c. External Costs, [C.sub.e]

The third and final piece of the puzzle is the role of external costs. There are good reasons to think that, absent legal regulation, the police will pay comparatively less attention to external costs. In a world with no search and seizure law, officers will care less than they should about the harms their investigations inflict on civil liberties. As with consideration of P*V, this is true for reasons of both public choice theory and sociology.

The public choice argument for why police officers likely discount [C.sub.e] is the flip side of why they value P*V. Those who typically bear the external costs of investigations--criminal suspects and those who live with or near them--tend to be relative outsiders to the political processes. (58) They are outnumbered considerably by those who see themselves as victims of crime. (59) Criminal defendants are overwhelmingly young (60) and disproportionately poor, (61) and therefore are less likely than most to vote or donate to campaigns. (62) In many states, previously convicted felons cannot vote at all. (63) For these reasons, most elected officials have less incentive than they otherwise would to focus on the external costs typically borne by targets of investigations. (64) The legislative process disproportionately represents the interests of those who are potential crime victims rather than those who are potential criminal suspects. "Tough on crime" politicians become relatively insensitive to the external costs of investigations. Those incentives are passed on from politicians to the police, resulting in less attention to external costs by officers than the public interest would otherwise demand. (65)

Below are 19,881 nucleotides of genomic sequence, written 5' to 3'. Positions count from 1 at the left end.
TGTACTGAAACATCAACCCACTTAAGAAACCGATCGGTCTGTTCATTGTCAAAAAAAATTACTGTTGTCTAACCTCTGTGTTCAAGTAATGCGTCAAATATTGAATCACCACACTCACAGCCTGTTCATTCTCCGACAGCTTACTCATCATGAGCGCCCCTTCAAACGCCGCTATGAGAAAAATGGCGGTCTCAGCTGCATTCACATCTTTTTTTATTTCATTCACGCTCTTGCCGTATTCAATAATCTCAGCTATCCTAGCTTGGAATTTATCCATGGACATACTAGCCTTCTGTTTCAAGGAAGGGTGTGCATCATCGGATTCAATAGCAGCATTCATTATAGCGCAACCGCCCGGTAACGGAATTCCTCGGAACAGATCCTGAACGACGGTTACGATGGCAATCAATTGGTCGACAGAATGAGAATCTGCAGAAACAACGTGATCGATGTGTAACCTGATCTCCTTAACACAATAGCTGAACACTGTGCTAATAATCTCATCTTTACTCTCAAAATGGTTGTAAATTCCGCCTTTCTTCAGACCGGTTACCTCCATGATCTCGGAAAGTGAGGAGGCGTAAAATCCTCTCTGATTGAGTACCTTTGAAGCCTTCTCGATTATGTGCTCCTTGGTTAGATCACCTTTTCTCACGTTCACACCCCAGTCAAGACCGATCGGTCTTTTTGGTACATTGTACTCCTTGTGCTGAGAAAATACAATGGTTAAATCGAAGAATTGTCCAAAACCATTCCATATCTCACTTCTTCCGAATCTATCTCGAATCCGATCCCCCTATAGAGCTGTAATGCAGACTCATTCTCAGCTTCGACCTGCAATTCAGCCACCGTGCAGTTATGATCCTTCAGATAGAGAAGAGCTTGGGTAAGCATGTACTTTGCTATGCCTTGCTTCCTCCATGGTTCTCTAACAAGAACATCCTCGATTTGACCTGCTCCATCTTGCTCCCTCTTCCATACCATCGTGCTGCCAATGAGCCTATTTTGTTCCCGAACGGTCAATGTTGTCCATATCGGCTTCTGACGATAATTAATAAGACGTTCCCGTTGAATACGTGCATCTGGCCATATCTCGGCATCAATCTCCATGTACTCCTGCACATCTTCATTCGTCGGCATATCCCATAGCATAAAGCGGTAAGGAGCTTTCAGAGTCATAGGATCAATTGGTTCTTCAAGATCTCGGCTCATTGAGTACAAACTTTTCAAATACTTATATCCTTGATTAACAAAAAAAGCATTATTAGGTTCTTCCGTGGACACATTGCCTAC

The sociological explanation leads to the same result. Studies indicate that police officers often see the imposition of external costs on suspects as a public good instead of a social cost. (66) Experienced officers develop confidence in their ability to quickly identify criminals. (67) Studies suggest that at least some officers divide the public into three categories: criminals, troublemakers who do not deserve police respect, and the public at large. (68) Because officers focus their investigations on the first two groups, and many have an instinctive faith in their ability to identify their members, officers may come to see the external costs of investigations as an informal punishment inflicted on those who deserve them rather than an unfortunate byproduct of gathering evidence. In some cases, violating a suspect's privacy or security in the course of investigating crime might be seen as informal "street justice" that itself deters crime or punishes those who trouble or threaten the police. (69)

Political economy and sociological explanations point to the conclusion that police will often discount the external costs of their investigations absent search and seizure law. Officers will often weigh P*V against [C.sub.i], but they will tend to pay less attention to external costs [C.sub.e]. The officers' relative inattention to external costs creates a divergence between the interests of the principal and its agent.

C. The Economic Role of Search and Seizure Law